Michael Caine offers definitive explanation for the ending of ‘Inception’

"When you're in the scene it's reality."

Michael Caine has offered what he believes to be a definitive explanation for the ending of Inception, after the sci-fi epic left fans with a wide range of theories about what really happened.

Released in 2010, the Christopher Nolan mind-bender sees Caine star alongside Leonardo DiCaprio in the story of a crack team who use advanced military technology to infiltrate the subconscious of their targets and steal valuable information from their dreams.

But while some fans were left questioning the film’s very thin line between dreams and reality, Caine has his own explanation.

Speaking at a recent Inception screening in London, he explained how he first received the script and asked Christopher Nolan what parts  of the film were dreams and what was reality.

“When I got the script of Inception, I was a bit puzzled by it, and I said to him, ‘I don’t understand where the dream is,'” Caine explained.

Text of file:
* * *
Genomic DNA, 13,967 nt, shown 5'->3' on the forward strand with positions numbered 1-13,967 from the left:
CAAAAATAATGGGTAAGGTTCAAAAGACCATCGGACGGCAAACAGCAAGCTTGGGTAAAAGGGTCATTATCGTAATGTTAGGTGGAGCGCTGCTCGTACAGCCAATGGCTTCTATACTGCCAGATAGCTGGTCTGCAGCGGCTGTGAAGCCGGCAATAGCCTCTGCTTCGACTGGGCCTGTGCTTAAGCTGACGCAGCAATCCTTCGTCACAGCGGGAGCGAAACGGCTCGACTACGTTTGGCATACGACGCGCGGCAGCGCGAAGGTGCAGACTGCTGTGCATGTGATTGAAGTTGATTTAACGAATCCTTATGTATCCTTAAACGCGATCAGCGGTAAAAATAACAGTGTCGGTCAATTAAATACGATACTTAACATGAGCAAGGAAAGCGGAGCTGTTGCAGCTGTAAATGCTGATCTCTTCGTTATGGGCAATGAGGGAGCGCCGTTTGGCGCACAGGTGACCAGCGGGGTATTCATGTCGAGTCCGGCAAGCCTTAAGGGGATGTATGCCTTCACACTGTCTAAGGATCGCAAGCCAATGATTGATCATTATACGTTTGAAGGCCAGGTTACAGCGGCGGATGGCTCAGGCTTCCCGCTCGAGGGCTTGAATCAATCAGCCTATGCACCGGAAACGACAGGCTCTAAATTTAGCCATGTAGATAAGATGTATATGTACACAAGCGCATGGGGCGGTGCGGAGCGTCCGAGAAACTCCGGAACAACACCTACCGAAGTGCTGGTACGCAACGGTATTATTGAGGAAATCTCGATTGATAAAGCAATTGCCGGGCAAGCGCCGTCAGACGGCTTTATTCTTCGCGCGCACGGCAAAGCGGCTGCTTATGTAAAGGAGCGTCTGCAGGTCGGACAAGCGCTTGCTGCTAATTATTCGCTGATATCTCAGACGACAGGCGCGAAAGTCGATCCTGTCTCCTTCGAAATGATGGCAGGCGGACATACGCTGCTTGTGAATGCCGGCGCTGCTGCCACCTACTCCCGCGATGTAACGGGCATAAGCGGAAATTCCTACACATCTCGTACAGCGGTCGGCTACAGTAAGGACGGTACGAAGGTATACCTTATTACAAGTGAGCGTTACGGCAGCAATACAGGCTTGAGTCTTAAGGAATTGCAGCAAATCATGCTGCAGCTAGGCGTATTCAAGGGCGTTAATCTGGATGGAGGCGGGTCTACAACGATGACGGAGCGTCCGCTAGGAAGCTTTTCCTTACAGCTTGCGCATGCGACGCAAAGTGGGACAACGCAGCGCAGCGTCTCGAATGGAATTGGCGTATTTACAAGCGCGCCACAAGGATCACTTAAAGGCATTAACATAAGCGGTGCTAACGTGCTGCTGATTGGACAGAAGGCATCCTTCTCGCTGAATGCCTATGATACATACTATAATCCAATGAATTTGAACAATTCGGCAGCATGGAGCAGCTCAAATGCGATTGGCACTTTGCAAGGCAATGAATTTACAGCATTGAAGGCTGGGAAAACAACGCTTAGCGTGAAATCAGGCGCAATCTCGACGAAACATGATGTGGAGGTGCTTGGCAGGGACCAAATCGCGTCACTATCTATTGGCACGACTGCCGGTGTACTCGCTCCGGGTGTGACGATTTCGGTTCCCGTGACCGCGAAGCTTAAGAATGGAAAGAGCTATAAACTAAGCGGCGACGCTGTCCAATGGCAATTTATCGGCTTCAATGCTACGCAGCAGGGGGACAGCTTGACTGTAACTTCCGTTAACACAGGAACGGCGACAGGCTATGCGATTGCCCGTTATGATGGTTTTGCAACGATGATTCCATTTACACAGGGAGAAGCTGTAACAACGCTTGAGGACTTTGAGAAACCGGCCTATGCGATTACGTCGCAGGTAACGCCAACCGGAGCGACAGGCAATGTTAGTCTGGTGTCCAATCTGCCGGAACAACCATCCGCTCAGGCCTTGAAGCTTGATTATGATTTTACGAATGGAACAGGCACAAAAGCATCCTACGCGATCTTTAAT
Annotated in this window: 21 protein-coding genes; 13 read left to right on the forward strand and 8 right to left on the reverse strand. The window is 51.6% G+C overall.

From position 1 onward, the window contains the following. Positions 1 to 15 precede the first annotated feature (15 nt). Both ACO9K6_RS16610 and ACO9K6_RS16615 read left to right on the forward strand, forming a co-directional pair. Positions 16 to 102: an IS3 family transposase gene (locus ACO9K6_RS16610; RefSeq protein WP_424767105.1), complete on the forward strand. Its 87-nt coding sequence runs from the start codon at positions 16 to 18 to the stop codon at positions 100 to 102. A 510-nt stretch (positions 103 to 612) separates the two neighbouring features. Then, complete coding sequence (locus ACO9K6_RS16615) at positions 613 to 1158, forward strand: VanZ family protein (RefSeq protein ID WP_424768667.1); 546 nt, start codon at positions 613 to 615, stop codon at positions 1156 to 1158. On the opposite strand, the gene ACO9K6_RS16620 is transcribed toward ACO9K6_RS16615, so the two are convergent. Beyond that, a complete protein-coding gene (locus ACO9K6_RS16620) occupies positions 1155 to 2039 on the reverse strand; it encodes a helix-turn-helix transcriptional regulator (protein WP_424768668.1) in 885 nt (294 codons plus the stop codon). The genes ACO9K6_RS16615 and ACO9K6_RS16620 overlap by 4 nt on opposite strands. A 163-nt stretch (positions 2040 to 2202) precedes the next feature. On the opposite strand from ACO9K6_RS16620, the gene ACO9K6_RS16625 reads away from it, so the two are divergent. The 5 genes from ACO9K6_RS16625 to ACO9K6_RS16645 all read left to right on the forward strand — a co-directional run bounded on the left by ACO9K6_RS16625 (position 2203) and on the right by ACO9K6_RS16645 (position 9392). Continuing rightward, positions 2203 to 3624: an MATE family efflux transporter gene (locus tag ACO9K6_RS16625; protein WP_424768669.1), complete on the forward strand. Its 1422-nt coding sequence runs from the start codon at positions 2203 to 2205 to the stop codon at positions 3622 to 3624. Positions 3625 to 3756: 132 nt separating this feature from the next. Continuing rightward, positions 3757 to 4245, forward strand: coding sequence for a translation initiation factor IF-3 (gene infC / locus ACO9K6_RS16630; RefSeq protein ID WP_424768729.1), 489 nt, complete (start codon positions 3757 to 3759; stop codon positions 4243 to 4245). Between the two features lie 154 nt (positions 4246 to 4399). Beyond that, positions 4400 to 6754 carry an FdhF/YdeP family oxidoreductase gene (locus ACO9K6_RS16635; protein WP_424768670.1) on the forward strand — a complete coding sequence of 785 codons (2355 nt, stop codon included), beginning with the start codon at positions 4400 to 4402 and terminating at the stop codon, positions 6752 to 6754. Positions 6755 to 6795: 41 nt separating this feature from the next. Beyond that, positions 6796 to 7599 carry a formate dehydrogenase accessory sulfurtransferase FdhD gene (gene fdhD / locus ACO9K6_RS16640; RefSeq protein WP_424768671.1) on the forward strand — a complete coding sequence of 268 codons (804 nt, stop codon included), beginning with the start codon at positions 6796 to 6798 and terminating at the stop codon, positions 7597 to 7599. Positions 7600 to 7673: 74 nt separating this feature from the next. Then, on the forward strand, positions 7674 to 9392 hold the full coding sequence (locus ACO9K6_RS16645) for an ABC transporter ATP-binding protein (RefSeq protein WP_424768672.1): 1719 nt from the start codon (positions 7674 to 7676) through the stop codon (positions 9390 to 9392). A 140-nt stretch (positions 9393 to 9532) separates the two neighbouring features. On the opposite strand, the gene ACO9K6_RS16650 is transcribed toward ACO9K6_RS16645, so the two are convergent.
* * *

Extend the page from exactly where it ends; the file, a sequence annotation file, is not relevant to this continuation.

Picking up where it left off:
“I said, ‘When is it the dream and when is it reality?’ He said, ‘Well, when you’re in the scene it’s reality.’ So, get that — if I’m in it, it’s reality. If I’m not in it, it’s a dream.”

So what does this mean for the ending?

Well, the ending sees Dominic Cobb (Leonardo DiCaprio) returning to the United States and successfully entering, something that murder charges had previously prevented.

He’s met by Caine’s Professor Stephen Miles at the airport, who takes him home to his children.

In an attempt to work out if his experience is real, Dom uses a spinning top – fully aware that it spins forever in a dream, but would topple if the situation is reality.

However, the film ultimately ends before we’re given a chance to see if it fell or not.

But irrespective of the spinning top settling the debate, Caine’s involvement theoretically means that the happy ending is precisely that – as he appears in it.

So there you have it.

The definitive explanation is at odds with Christopher Nolan, who has previously praised its ambiguity.

“In the great tradition of these speeches, generally someone says something along the lines of ‘Chase your dreams,’ but I don’t want to tell you that because I don’t believe that. I want you to chase your reality”, he cryptically said of the ending in 2015.